A prominent developer owns the I-70 tract and I own the central city lot. Though I didn't donate to his re-election campaign, whatever explanation, whatever spin Mr. Schauwecker puts on the law cannot explain, morally, ethically, legally, or in any other way, why he taxes my land nearly 1,500 times greater than the developer’s land.

Nor can he adequately explain a $739 duplex; farmland in the middle of a strip mall; or a $275 tax bill on choice acreage that’s probably worth $10 million today.

Dickens famously said, “The law is a ass.” But it’s not that much of an ass, despite our assessor’s assessments.

-- Mike Martin for the Columbia Business Times


Campaign finance reports: Tom Schauwecker

The facts pertaining to property tax valuations in Boone County
by Tom Schauwecker for the Columbia Business Times


  1. Please find something new to blog about. This is getting old.

  2. Funny, I've never heard about this. It might be old to the developers getting these big breaks but it's news to me and I hope people wake up and smell the coffee about what's going on here!

  3. If it's such old news, how come Shawecker felt the need to bring it up? His story is from just a month ago. (I had heart about it, not in this much detial tho.)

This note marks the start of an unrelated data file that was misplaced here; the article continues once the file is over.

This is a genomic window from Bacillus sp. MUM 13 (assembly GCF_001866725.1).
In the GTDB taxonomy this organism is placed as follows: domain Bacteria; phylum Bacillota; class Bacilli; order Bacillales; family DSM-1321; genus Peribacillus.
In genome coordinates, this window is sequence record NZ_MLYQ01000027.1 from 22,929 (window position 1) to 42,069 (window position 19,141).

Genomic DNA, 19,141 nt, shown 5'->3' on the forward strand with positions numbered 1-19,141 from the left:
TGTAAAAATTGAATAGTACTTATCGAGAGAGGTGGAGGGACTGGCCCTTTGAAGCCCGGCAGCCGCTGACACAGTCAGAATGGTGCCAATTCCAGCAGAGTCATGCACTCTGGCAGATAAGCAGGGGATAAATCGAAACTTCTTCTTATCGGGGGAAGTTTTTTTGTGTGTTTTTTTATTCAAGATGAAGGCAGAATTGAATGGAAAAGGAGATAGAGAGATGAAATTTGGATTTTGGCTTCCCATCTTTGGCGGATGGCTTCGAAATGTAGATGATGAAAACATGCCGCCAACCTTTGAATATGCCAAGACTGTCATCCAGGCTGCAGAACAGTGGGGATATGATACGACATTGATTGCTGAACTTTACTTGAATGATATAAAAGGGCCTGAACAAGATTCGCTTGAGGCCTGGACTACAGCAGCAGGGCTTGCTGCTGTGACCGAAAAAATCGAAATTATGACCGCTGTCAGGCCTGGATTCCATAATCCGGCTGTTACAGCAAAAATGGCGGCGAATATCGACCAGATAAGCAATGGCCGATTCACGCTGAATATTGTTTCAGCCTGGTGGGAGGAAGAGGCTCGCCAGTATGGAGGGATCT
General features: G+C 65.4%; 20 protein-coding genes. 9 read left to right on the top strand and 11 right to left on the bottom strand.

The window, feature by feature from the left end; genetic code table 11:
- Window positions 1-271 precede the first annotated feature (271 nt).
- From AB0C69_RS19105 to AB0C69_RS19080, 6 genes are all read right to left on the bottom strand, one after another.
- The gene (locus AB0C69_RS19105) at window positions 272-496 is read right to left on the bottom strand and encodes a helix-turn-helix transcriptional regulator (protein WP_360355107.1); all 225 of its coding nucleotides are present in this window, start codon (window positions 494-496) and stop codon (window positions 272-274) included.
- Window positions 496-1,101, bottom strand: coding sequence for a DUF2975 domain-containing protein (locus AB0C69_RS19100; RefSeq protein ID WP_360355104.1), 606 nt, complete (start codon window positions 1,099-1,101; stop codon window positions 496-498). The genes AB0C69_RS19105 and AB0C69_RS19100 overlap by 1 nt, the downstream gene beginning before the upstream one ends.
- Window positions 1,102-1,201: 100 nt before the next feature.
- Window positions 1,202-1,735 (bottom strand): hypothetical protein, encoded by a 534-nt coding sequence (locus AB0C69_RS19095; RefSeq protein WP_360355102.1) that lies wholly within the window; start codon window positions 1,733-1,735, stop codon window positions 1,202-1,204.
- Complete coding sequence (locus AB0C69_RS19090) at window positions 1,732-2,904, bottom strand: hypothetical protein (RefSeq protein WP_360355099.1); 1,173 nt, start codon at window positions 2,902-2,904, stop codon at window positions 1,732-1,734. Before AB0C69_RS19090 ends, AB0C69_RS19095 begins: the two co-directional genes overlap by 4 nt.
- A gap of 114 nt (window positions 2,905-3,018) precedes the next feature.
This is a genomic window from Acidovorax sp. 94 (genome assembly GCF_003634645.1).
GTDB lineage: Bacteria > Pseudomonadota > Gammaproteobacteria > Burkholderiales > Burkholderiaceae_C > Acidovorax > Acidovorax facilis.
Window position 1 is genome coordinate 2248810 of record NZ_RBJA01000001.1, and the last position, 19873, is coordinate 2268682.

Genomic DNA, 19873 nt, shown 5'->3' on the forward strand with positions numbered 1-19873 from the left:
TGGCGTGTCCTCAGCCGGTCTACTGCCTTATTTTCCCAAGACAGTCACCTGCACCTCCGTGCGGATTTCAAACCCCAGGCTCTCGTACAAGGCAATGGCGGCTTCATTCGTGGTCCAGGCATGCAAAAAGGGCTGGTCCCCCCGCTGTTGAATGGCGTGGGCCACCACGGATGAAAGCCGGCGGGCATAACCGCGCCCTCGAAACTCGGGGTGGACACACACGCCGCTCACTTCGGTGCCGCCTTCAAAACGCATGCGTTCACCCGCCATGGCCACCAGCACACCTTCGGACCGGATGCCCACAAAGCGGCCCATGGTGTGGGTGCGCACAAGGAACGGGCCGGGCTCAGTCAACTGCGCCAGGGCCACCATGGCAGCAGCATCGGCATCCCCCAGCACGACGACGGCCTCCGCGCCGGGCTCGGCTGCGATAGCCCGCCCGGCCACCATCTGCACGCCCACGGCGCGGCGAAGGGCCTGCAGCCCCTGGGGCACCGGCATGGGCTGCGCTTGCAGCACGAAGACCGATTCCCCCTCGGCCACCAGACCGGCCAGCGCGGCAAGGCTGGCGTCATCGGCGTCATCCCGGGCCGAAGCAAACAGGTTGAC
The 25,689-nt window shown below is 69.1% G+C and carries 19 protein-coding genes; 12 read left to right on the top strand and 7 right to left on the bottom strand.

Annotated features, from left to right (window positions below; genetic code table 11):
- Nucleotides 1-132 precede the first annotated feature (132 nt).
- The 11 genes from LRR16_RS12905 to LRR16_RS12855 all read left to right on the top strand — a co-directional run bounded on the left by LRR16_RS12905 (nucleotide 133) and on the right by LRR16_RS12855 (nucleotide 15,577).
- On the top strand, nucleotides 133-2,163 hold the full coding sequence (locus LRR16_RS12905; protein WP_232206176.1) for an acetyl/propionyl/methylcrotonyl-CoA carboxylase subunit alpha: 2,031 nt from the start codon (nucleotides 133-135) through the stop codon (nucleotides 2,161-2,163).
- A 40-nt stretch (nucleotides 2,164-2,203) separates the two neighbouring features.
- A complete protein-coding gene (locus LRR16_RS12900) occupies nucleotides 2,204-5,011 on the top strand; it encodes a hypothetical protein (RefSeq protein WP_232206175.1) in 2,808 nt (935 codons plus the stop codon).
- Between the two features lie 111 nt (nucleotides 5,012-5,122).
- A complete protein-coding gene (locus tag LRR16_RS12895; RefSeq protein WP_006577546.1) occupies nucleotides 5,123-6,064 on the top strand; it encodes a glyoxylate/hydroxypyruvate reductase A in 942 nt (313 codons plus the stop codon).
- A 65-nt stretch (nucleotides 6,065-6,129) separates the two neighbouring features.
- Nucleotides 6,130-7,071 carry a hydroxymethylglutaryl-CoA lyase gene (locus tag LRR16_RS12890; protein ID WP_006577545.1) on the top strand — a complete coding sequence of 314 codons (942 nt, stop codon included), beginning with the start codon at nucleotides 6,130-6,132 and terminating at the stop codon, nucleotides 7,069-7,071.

4. I think the writer has turned this into a bit of a sob-story. The truth is, in Columbia, if you aren't one of the boys you're going to get a bum deal.

    So unless your bum has something else in mind, be glad its on 1500 times more.

  5. Keep writing about this, Mike. Of course the good ol' boys want to shut you up. Just like they wanted to shut up Karl Skala and hold secret meetings to scheme and plot their way to greater profits at our expense. -- J.

  6. ...this was a revelation to me. Of course, I'm just a dumb guy that dutifully pays taxes on my property, and never thought to question it. Until now. Keep up the good investigative journalism Mkie!

  7. Schauwecker's donors read like a who's who of big developers. Since when do big developers give big money to the guy who taxes their property?

    What about all the lip service these developers and their cronies pay about supporting our schools to attract employers and such? The city gets property tax money. What about supporting cops to reduce crime? What about all the times they jump on council people for being bad for business? HUH Hypocrites? THIS SUCKS!

  8. If you guys would read your beloved Mike Martin's blog more often, you would realize this is like the fifth time this story has been posted. Mike thinks he got a raw deal from Schauwecker and therefore he writes this same story over and over and over and over and over again. Also, some of you need to learn to spell, and I mean better than your third grader.